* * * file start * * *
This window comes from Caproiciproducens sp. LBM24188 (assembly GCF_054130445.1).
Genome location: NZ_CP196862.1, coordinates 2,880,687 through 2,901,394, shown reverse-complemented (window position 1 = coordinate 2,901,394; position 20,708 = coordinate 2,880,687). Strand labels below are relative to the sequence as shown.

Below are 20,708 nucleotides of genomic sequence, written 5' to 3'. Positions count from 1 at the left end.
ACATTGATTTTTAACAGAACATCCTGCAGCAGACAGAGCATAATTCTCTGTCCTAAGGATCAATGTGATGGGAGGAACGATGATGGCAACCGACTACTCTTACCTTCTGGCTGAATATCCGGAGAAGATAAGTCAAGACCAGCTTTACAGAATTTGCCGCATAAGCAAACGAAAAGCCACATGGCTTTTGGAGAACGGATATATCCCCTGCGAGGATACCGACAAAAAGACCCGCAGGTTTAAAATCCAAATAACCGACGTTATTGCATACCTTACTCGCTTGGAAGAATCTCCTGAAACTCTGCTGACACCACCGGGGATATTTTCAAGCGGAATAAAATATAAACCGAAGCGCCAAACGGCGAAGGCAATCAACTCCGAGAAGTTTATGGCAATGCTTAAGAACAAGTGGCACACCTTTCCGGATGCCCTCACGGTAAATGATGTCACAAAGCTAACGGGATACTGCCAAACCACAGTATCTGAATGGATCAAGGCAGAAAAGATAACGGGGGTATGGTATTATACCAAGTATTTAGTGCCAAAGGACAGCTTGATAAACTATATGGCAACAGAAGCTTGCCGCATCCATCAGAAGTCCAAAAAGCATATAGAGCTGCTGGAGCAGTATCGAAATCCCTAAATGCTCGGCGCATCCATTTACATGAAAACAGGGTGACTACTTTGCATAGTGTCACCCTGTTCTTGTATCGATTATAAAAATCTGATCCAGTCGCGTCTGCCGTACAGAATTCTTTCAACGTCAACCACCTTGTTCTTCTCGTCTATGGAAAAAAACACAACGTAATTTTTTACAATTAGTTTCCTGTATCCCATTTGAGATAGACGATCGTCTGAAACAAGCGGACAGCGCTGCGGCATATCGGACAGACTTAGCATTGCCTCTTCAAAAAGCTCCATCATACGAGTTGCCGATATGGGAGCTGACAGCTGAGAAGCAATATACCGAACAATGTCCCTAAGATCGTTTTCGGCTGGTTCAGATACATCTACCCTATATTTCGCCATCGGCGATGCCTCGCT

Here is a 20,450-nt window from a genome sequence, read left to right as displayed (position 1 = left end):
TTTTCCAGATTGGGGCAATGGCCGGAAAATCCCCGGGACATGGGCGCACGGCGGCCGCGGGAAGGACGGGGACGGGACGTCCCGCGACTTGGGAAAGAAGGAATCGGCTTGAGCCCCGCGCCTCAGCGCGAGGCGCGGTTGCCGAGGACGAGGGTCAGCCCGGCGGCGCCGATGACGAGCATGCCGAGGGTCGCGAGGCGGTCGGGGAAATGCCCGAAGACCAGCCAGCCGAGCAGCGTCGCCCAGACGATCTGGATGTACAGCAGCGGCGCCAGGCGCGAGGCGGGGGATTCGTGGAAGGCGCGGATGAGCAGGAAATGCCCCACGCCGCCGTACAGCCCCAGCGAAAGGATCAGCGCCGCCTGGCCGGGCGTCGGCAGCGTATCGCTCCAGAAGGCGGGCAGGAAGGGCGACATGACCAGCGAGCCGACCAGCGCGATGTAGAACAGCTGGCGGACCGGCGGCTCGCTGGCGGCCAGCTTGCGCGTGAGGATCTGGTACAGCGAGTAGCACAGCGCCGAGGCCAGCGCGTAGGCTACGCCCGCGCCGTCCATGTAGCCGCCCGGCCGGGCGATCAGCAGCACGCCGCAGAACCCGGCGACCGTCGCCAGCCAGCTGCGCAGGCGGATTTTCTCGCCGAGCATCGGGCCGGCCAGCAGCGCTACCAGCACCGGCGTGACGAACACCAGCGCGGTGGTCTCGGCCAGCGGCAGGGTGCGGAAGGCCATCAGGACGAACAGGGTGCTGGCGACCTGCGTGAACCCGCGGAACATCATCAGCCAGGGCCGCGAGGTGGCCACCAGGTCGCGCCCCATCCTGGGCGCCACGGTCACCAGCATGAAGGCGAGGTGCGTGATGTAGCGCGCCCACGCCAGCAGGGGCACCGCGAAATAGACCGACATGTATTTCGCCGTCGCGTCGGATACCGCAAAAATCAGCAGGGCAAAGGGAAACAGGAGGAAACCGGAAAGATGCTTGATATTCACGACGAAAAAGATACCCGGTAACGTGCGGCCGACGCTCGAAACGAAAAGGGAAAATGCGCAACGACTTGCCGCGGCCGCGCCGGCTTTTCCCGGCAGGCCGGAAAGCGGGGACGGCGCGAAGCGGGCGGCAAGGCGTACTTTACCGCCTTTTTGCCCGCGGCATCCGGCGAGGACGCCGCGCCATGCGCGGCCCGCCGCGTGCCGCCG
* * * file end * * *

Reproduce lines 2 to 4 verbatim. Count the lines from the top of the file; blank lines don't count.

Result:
Genome location: NZ_CP196862.1, coordinates 2,880,687 through 2,901,394, shown reverse-complemented (window position 1 = coordinate 2,901,394; position 20,708 = coordinate 2,880,687). Strand labels below are relative to the sequence as shown.

Below are 20,708 nucleotides of genomic sequence, written 5' to 3'. Positions count from 1 at the left end.
ACATTGATTTTTAACAGAACATCCTGCAGCAGACAGAGCATAATTCTCTGTCCTAAGGATCAATGTGATGGGAGGAACGATGATGGCAACCGACTACTCTTACCTTCTGGCTGAATATCCGGAGAAGATAAGTCAAGACCAGCTTTACAGAATTTGCCGCATAAGCAAACGAAAAGCCACATGGCTTTTGGAGAACGGATATATCCCCTGCGAGGATACCGACAAAAAGACCCGCAGGTTTAAAATCCAAATAACCGACGTTATTGCATACCTTACTCGCTTGGAAGAATCTCCTGAAACTCTGCTGACACCACCGGGGATATTTTCAAGCGGAATAAAATATAAACCGAAGCGCCAAACGGCGAAGGCAATCAACTCCGAGAAGTTTATGGCAATGCTTAAGAACAAGTGGCACACCTTTCCGGATGCCCTCACGGTAAATGATGTCACAAAGCTAACGGGATACTGCCAAACCACAGTATCTGAATGGATCAAGGCAGAAAAGATAACGGGGGTATGGTATTATACCAAGTATTTAGTGCCAAAGGACAGCTTGATAAACTATATGGCAACAGAAGCTTGCCGCATCCATCAGAAGTCCAAAAAGCATATAGAGCTGCTGGAGCAGTATCGAAATCCCTAAATGCTCGGCGCATCCATTTACATGAAAACAGGGTGACTACTTTGCATAGTGTCACCCTGTTCTTGTATCGATTATAAAAATCTGATCCAGTCGCGTCTGCCGTACAGAATTCTTTCAACGTCAACCACCTTGTTCTTCTCGTCTATGGAAAAAAACACAACGTAATTTTTTACAATTAGTTTCCTGTATCCCATTTGAGATAGACGATCGTCTGAAACAAGCGGACAGCGCTGCGGCATATCGGACAGACTTAGCATTGCCTCTTCAAAAAGCTCCATCATACGAGTTGCCGATATGGGAGCTGACAGCTGAGAAGCAATATACCGAACAATGTCCCTAAGATCGTTTTCGGCTGGTTCAGATACATCTACCCTATATTTCGCCATCGGCGATGCCTCGCT